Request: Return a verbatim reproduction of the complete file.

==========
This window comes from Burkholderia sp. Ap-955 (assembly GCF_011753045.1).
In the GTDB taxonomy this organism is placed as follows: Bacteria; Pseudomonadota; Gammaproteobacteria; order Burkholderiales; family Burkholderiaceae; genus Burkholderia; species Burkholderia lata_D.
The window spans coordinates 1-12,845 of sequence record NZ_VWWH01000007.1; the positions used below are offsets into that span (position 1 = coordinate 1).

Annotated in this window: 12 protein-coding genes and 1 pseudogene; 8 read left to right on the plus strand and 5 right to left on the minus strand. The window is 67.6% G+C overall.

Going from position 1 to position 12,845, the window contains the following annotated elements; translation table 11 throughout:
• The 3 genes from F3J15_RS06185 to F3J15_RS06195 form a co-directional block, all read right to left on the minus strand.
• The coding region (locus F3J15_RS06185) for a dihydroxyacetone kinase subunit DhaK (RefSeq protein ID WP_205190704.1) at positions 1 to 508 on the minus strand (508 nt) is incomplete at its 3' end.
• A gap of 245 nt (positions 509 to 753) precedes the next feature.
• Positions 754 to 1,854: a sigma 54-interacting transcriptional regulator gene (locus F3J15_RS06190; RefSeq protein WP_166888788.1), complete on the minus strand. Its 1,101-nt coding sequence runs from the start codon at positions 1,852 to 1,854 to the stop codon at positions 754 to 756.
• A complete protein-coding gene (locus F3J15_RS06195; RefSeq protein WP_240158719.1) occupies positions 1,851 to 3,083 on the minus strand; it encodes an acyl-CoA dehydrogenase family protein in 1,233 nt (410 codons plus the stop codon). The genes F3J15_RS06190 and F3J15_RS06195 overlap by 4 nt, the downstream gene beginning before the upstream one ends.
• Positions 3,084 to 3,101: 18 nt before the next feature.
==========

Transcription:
This window comes from Burkholderia sp. Ap-955 (assembly GCF_011753045.1).
In the GTDB taxonomy this organism is placed as follows: Bacteria; Pseudomonadota; Gammaproteobacteria; order Burkholderiales; family Burkholderiaceae; genus Burkholderia; species Burkholderia lata_D.
The window spans coordinates 1-12,845 of sequence record NZ_VWWH01000007.1; the positions used below are offsets into that span (position 1 = coordinate 1).

Annotated in this window: 12 protein-coding genes and 1 pseudogene; 8 read left to right on the plus strand and 5 right to left on the minus strand. The window is 67.6% G+C overall.

Going from position 1 to position 12,845, the window contains the following annotated elements; translation table 11 throughout:
• The 3 genes from F3J15_RS06185 to F3J15_RS06195 form a co-directional block, all read right to left on the minus strand.
• The coding region (locus F3J15_RS06185) for a dihydroxyacetone kinase subunit DhaK (RefSeq protein ID WP_205190704.1) at positions 1 to 508 on the minus strand (508 nt) is incomplete at its 3' end.
• A gap of 245 nt (positions 509 to 753) precedes the next feature.
• Positions 754 to 1,854: a sigma 54-interacting transcriptional regulator gene (locus F3J15_RS06190; RefSeq protein WP_166888788.1), complete on the minus strand. Its 1,101-nt coding sequence runs from the start codon at positions 1,852 to 1,854 to the stop codon at positions 754 to 756.
• A complete protein-coding gene (locus F3J15_RS06195; RefSeq protein WP_240158719.1) occupies positions 1,851 to 3,083 on the minus strand; it encodes an acyl-CoA dehydrogenase family protein in 1,233 nt (410 codons plus the stop codon). The genes F3J15_RS06190 and F3J15_RS06195 overlap by 4 nt, the downstream gene beginning before the upstream one ends.
• Positions 3,084 to 3,101: 18 nt before the next feature.